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Dioxin Exposure Tied to Cancer

High exposure to the chemical dioxin can lead to cancer, but the amounts of dioxins currently in the environment are too low to cause a public health problem.Dioxin was a byproduct in the manufacturing of herbicides and pesticides commonly used decades ago. Dioxin was also one of the chemicals in Agent Orange, the herbicide used by the United States to destroy jungle vegetation during the Vietnam War. Today, dioxin is in the environment as a byproduct
of incinerators burning plastics.

Researchers from the National Institute for Occupational Safety and Health studied the records of 3,500 chemical workers who were exposed to dioxin while on the job for periods of six months to 20 years during the 1960s, 1970s and 1980s. They found chemical workers exposed to high levels of dioxin showed a 60 percent higher rate of cancer deaths compared to the rate of cancer deaths among the general public. These workers were exposed dioxin levels 100 to 1,000 times greater than what the public is generally exposed to, researchers say. Intense dioxin exposure appeared to cause all types of cancer, from cancers in the respiratory system to cancers in the digestive tract.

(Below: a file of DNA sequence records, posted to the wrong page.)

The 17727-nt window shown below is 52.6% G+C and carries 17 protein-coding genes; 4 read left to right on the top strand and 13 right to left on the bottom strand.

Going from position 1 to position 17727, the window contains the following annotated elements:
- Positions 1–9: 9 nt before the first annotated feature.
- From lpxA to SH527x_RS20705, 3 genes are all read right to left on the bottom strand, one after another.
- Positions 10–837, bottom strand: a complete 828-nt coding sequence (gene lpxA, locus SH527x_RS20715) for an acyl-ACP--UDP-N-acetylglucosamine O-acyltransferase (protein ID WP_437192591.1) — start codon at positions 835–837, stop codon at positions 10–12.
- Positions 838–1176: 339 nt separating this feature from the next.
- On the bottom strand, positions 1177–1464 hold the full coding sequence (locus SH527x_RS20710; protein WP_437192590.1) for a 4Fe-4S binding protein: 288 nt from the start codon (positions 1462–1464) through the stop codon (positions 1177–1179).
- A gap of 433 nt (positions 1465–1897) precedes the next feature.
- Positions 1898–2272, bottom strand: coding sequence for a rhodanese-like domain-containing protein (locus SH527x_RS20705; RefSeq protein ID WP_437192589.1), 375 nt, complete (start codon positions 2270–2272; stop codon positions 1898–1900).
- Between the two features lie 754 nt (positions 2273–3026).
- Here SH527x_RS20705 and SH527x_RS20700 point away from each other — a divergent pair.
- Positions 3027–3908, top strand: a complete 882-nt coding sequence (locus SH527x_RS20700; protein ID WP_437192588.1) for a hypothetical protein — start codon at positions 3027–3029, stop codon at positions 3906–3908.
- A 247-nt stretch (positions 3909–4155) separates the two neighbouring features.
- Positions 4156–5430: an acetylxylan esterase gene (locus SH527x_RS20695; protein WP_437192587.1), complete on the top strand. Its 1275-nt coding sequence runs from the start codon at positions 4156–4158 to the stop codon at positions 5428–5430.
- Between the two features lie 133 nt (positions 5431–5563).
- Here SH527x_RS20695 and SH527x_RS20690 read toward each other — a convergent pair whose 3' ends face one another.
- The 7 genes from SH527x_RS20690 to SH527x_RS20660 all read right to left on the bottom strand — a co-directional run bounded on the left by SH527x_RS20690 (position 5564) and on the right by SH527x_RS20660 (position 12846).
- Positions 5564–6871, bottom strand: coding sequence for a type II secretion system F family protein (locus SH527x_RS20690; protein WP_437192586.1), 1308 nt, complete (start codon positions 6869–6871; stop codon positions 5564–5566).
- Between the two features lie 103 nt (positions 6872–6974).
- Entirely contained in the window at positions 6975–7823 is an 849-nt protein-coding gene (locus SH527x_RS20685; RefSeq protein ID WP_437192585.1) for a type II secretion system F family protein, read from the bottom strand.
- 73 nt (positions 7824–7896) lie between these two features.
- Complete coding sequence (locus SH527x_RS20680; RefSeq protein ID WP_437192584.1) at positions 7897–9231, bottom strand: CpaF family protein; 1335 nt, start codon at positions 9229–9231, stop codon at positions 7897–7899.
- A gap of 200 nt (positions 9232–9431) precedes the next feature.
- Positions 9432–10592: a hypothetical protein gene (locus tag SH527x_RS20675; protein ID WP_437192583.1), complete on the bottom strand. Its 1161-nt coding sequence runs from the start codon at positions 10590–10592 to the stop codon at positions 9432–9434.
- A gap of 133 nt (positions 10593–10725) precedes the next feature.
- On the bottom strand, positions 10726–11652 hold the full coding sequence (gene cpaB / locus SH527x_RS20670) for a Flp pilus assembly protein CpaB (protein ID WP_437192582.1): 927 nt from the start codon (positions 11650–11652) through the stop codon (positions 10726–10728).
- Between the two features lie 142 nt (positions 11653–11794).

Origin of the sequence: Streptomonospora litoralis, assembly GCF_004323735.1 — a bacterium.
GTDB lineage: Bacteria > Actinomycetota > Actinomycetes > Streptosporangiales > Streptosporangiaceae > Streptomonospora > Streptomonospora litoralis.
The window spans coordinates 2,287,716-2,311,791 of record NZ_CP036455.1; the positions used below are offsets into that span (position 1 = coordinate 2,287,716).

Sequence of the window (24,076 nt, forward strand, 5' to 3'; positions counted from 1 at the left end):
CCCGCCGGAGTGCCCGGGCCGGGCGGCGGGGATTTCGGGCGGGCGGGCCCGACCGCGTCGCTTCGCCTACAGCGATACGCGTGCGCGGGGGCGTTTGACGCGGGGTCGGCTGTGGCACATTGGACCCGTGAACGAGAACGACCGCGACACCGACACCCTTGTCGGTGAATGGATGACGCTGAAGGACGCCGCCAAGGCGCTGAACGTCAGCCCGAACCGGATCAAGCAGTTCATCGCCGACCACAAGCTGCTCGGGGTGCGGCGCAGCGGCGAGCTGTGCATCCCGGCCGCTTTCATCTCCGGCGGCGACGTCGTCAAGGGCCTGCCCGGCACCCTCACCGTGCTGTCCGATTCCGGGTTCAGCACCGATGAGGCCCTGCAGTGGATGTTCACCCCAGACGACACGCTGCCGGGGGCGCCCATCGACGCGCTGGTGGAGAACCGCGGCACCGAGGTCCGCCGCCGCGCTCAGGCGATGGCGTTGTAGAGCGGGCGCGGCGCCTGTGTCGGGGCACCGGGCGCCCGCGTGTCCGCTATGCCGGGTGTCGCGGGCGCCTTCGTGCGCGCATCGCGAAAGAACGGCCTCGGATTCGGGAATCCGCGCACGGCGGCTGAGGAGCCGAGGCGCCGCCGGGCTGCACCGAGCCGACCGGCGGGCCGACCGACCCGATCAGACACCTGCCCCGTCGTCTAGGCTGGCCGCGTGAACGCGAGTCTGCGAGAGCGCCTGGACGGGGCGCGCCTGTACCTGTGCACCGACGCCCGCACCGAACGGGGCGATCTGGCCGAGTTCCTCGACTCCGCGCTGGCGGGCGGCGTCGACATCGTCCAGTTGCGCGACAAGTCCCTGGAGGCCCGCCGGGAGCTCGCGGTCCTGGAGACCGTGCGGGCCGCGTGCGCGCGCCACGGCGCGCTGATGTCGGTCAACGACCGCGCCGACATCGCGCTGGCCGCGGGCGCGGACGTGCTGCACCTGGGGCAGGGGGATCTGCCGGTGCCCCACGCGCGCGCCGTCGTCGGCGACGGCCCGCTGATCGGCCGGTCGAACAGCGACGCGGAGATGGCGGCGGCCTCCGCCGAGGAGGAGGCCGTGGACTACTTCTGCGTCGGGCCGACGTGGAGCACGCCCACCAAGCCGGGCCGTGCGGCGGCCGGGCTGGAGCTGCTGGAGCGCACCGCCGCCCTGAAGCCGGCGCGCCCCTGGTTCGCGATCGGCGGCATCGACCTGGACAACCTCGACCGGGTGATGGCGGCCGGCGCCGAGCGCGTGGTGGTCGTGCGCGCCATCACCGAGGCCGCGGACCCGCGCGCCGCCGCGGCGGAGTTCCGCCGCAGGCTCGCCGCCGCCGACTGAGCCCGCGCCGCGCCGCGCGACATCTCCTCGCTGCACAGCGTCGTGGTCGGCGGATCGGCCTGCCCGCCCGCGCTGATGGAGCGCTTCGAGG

This study appears in the May 5 issue of Journal of the National Cancer Institute.

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